Blindfold, as I mentioned last time, was a friend of David’s in Spurrier’s X-Men Legacy series. We’re reminded again that she’s dead and hasn’t been brought back, despite the fact that a lot of other people who died at around the same time have been resurrected. The real reason, of course, is that she’s a precognitive, and they aren’t allowed on Krakoa. David seemed to have figured this out last issue.

PAGE 13. Data page. An internal Orchis memo.

Essentially, what’s happened here is that Orchis have somehow got their hands on David or his disembodied brain, and have kicked out the main personality so that the personalities that can remain – an entire community of mutants, each with their own powers – can be used as a sort of Krakoa simulator. This gets explained more fully in the next scene. After all, Legion is a Krakoa in microcosm. Orchis has developed some sort of implant that caused a prompt collapse in Legion society, and the obvious fear is that it’ll work similarly on Krakoa.

Legacy House evidently supplied the brain to Orchis. They’re villains from Wolverine, who specialise in black market superhero memorabilia. While we’ve seen that they have some genuinely impressive stuff (and know it), they also have plenty of material of purely collectible value.

“Gyrich and his flunkies in Second Petal”. Gyrich is Henry Peter Gyrich, currently running Alpha Flight. The Orchis org chart last issue showed his Second Petal division as “Infrastructure / Influence.”

Sixth Petal were redacted on the org chart, and are evidently super duper top secret.

PAGES 14-17. Nightcrawler kills David, freeing the way for resurrection.

This is, of course, a very different scenario than Pixie’s wilful self-destruction last issue; Kurt regrets this, but can accept it as a practical way for David to be resurrected. Kurt attempts to start praying before pulling the trigger, but then abandons it. Given the availability of resurrection, it’s not like David’s request is suicidal. Note that this time it’s Pixie who seems troubled by what’s happening, perhaps because this time everyone else is taking it seriously.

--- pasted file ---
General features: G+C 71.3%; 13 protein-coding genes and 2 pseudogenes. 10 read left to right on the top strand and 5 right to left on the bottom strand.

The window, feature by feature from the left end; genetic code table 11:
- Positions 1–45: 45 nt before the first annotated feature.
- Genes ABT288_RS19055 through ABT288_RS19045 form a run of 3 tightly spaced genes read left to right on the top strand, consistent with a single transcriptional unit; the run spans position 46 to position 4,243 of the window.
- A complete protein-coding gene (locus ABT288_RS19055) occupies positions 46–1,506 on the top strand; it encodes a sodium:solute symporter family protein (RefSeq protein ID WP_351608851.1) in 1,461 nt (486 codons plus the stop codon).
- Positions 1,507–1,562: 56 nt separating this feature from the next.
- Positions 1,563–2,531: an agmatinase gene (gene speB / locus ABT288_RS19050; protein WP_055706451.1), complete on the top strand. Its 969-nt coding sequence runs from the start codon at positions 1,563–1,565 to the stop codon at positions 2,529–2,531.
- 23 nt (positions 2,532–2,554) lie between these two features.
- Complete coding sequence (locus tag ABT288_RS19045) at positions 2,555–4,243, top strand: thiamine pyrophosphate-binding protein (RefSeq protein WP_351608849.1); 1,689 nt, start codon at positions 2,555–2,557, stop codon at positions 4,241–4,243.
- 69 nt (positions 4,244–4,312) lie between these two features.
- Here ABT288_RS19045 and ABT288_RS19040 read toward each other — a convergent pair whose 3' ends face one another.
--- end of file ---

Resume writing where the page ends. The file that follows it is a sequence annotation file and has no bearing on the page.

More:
“I don’t even know how these buggers got me.” Nor do we, beyond the mention of Legacy House earlier. At the end of Spurrier’s last X-Men Legacy run, Legion attempts to erase himself from history, as he says here. It evidently didn’t take, since other characters continued to mention him occasionally. He showed up again without explanation in Peter Milligan’s Legion miniseries, and then served as a villain during “X-Men Disassembled” and “Age of X-Man”. How he got reset to his previously dominant personality is unclear.

David remembers hearing Ruth’s voice – “one word, whispered in the dark”. That’s significant, because he clearly ended up in Orchis after the “Age of X-Man” arc. So this incident with Ruth must also take place at that point in history… but Ruth was dead by then. Is her persona still floating around somewhere? In X-Men Legacy, she was the one person who he allowed to remember his existence, so they’re linked in some form.

David thinks that Ruth’s “inevitable” comment has something to do with the inevitable collapse of Krakoan society. This seems quite likely, given the reasons why precognitives are not allowed on Krakoa.

Anomie is indeed a sociological concept, first coined by Émile Durkheim (1858-1917). This is straying some way out of my area, mind you. Durkheim’s definition of anomie was somewhat imprecise, but the etymology is broadly “normlessness” – i.e., a society lacking shared norms about how one should act and what one should find desirable. Or, potentially, a society in a state of transition between two different worldviews. However, the term also seems to cover a mismatch between the norms of an individual (or smaller group) and the norms of society as a whole. Or a psychological disillusionment with society based on the above. It’s all a bit hazy. One of Durkheim’s preoccupations was the social role of religion in avoiding anomie, which fits nicely for this book.

“The derangement of the infinite” is a paraphrase of Durkheim, who actually referred to anomie as “a derangement” and as a “malady of the infinite”. What he meant – as best as I understand it – is that in the absence of social norms we are faced with apparently open-ended desires, which can never be fulfilled, and which only make us unhappy in the long run. A lack of boundaries ultimately just leads to a sense of meaninglessness. You can’t have a functioning society without a degree of shared social values, because the shared values are society. And so on. That’s what Nemesis has in mind when he refers to a society without limits – a lack of social direction.